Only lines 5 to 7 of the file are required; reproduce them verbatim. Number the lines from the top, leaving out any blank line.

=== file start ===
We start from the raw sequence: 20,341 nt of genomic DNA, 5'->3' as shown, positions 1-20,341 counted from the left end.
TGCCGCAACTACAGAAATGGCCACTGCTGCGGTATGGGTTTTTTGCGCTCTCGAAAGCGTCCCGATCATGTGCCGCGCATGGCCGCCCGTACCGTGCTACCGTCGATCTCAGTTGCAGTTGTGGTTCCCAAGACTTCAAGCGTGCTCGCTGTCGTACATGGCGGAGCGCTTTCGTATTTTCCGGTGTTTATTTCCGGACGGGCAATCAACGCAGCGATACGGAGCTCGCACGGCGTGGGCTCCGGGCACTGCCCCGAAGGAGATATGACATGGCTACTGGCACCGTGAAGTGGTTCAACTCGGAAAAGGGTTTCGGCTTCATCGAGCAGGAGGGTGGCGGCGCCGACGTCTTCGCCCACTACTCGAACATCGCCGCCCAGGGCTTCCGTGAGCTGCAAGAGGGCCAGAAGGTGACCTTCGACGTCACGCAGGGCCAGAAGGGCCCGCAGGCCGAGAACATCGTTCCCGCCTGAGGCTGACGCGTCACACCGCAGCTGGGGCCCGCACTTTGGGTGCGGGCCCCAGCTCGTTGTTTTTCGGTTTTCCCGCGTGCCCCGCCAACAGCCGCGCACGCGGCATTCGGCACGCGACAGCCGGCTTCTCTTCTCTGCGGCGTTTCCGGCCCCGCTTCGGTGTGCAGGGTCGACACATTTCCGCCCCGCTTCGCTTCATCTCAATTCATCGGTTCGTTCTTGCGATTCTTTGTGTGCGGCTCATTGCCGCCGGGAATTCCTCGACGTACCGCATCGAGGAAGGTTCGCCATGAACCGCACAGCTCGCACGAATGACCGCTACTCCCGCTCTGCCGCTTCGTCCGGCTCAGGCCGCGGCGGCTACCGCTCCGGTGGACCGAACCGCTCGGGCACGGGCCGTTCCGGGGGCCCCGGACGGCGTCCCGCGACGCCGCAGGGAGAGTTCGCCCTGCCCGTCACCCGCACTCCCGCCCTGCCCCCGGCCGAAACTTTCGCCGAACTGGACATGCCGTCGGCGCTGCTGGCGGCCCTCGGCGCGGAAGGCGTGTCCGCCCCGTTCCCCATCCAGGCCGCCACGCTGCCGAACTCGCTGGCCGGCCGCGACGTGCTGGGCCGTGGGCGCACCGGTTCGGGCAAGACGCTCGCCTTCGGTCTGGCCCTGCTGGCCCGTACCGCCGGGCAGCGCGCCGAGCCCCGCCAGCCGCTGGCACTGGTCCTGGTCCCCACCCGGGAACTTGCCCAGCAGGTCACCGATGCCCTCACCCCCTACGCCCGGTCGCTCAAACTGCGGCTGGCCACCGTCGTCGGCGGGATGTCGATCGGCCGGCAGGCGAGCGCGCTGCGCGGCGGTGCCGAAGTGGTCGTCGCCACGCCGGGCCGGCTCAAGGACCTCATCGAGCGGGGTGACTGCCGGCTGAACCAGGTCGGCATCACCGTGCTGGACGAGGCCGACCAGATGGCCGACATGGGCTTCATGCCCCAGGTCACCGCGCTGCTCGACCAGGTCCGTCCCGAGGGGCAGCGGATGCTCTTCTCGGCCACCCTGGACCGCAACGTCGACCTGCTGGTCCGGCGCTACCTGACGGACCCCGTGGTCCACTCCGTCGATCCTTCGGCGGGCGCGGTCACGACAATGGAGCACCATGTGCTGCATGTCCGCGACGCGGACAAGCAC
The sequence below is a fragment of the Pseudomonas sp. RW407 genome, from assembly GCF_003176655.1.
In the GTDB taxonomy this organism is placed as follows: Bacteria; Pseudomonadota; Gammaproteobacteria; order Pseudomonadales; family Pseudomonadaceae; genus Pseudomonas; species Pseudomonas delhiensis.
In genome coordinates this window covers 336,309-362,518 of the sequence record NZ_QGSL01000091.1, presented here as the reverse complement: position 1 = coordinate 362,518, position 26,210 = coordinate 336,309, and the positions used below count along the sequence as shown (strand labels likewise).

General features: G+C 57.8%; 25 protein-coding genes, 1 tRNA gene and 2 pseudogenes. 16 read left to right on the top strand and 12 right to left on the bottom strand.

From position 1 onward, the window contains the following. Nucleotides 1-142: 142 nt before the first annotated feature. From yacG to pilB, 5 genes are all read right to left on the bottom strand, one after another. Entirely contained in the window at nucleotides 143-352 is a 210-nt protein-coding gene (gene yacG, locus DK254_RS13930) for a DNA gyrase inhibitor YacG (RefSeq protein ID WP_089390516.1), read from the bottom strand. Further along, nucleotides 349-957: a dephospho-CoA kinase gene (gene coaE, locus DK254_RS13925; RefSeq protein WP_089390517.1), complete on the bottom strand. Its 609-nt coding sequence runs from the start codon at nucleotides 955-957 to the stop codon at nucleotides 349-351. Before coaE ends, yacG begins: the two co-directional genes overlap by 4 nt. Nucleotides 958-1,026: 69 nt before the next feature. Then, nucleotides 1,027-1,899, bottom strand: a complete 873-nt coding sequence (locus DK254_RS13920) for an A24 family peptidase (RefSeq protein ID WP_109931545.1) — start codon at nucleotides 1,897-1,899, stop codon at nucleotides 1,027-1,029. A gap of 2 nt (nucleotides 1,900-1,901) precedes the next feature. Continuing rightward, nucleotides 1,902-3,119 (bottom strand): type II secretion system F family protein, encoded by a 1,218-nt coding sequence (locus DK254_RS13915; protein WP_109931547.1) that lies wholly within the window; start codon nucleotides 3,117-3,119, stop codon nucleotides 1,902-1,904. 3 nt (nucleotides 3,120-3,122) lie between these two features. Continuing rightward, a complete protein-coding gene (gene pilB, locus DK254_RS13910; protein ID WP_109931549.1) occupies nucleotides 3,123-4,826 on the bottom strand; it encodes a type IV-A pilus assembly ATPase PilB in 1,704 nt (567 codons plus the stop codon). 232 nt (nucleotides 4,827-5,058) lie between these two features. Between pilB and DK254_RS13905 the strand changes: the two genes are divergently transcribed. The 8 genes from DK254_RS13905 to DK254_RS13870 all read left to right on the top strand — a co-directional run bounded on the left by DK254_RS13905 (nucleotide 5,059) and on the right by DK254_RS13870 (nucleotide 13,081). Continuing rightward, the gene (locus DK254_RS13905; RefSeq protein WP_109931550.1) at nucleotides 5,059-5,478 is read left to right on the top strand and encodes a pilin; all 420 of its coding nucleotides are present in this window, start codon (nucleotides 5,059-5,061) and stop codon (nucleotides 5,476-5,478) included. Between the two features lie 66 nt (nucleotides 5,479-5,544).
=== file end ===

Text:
In genome coordinates this window covers 336,309-362,518 of the sequence record NZ_QGSL01000091.1, presented here as the reverse complement: position 1 = coordinate 362,518, position 26,210 = coordinate 336,309, and the positions used below count along the sequence as shown (strand labels likewise).

General features: G+C 57.8%; 25 protein-coding genes, 1 tRNA gene and 2 pseudogenes. 16 read left to right on the top strand and 12 right to left on the bottom strand.

From position 1 onward, the window contains the following. Nucleotides 1-142: 142 nt before the first annotated feature. From yacG to pilB, 5 genes are all read right to left on the bottom strand, one after another. Entirely contained in the window at nucleotides 143-352 is a 210-nt protein-coding gene (gene yacG, locus DK254_RS13930) for a DNA gyrase inhibitor YacG (RefSeq protein ID WP_089390516.1), read from the bottom strand. Further along, nucleotides 349-957: a dephospho-CoA kinase gene (gene coaE, locus DK254_RS13925; RefSeq protein WP_089390517.1), complete on the bottom strand. Its 609-nt coding sequence runs from the start codon at nucleotides 955-957 to the stop codon at nucleotides 349-351. Before coaE ends, yacG begins: the two co-directional genes overlap by 4 nt. Nucleotides 958-1,026: 69 nt before the next feature. Then, nucleotides 1,027-1,899, bottom strand: a complete 873-nt coding sequence (locus DK254_RS13920) for an A24 family peptidase (RefSeq protein ID WP_109931545.1) — start codon at nucleotides 1,897-1,899, stop codon at nucleotides 1,027-1,029. A gap of 2 nt (nucleotides 1,900-1,901) precedes the next feature. Continuing rightward, nucleotides 1,902-3,119 (bottom strand): type II secretion system F family protein, encoded by a 1,218-nt coding sequence (locus DK254_RS13915; protein WP_109931547.1) that lies wholly within the window; start codon nucleotides 3,117-3,119, stop codon nucleotides 1,902-1,904. 3 nt (nucleotides 3,120-3,122) lie between these two features. Continuing rightward, a complete protein-coding gene (gene pilB, locus DK254_RS13910; protein ID WP_109931549.1) occupies nucleotides 3,123-4,826 on the bottom strand; it encodes a type IV-A pilus assembly ATPase PilB in 1,704 nt (567 codons plus the stop codon). 232 nt (nucleotides 4,827-5,058) lie between these two features. Between pilB and DK254_RS13905 the strand changes: the two genes are divergently transcribed. The 8 genes from DK254_RS13905 to DK254_RS13870 all read left to right on the top strand — a co-directional run bounded on the left by DK254_RS13905 (nucleotide 5,059) and on the right by DK254_RS13870 (nucleotide 13,081). Continuing rightward, the gene (locus DK254_RS13905; RefSeq protein WP_109931550.1) at nucleotides 5,059-5,478 is read left to right on the top strand and encodes a pilin; all 420 of its coding nucleotides are present in this window, start codon (nucleotides 5,059-5,061) and stop codon (nucleotides 5,476-5,478) included. Between the two features lie 66 nt (nucleotides 5,479-5,544).